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Sports

French football clubs to strike against Socialists' 75 per cent wealth tax

media PSG player Zlatan Ibrahimovic is France's best-paid player at nine million euros per year Reuters/Francois Lenoir

France's professional football clubs are to cancel matches on the last weekend of November in protest at the government's 75 per cent tax on companies that pay any of their personnel more than one million euros per year. They say their action aims to "save football".

"We are faced with a historic movement, unanimously, with true determination to save football, with a weekend without matches at the end of November," announced the president of the professional clubs organisation, UCPF, Jean-Pierre Louvel after an emergency meeting on Thursday in Paris.

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France's first and second division clubs amassed total losses of 108 million euros in 2011-12, leading Louvel to claim that France is "the only country to tax businesses that are losing money".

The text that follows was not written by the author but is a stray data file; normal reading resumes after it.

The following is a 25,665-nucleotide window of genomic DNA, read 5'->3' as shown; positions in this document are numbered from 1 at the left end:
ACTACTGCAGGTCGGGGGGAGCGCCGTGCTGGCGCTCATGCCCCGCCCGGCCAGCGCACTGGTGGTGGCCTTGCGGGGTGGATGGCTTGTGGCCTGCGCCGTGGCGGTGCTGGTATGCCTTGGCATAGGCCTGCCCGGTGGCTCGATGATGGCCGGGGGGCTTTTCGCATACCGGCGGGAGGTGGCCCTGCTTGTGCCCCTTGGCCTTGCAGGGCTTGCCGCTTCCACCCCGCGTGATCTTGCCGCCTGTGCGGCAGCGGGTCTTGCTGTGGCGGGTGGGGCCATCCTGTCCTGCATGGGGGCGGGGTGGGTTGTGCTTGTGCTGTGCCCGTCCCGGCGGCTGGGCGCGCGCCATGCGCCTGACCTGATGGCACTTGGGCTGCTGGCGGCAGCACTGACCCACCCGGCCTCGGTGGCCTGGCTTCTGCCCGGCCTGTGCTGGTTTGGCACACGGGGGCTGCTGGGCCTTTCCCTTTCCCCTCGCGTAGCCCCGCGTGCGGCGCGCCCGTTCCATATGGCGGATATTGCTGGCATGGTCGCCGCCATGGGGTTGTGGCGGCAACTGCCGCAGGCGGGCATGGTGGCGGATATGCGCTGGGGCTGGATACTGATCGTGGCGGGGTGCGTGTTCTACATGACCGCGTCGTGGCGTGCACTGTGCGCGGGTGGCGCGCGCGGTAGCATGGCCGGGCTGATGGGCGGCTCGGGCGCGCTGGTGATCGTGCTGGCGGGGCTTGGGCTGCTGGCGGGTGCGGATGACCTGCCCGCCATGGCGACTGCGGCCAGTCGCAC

The tax, a high-profile commitment during François Hollande's election campaign, would cost the 14 division one clubs' an estimated 44 million euros thanks to the incomes of 120 highly paid players.

President François Hollande is to meet club bosses next week over their demand that the

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government scrap the law, which was introduced after the Constitutional Council blocked an attempt to temporarily tax earnings over one million euros.

But Prime Minister Jean-Marc Ayrault's office on Thursday insisted that football clubs will be treated "like any other business".

The clubs say that they will invite fans to the stadiums on the weekend in question to explain their action.

A Paris Saint Germain-Lyon match was due to be played and televised on the subscripiton channel Canal+ on the Sunday evening, possibly leaving the clubs open to

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legal action by the broadcaster.

Football professional organisations on Wednesday decided to boycott a government commission on competivity in football as part of theoir protest.

The last national football "strike" was in 1972 but in 2010 players of the national team refused to train during the World Cup in South Africa after trainer Raymond Domenech suspended attacker Nicolas Anelka.

A recent opinion poll showed 82 per cent having a low opinion of the team three years later.

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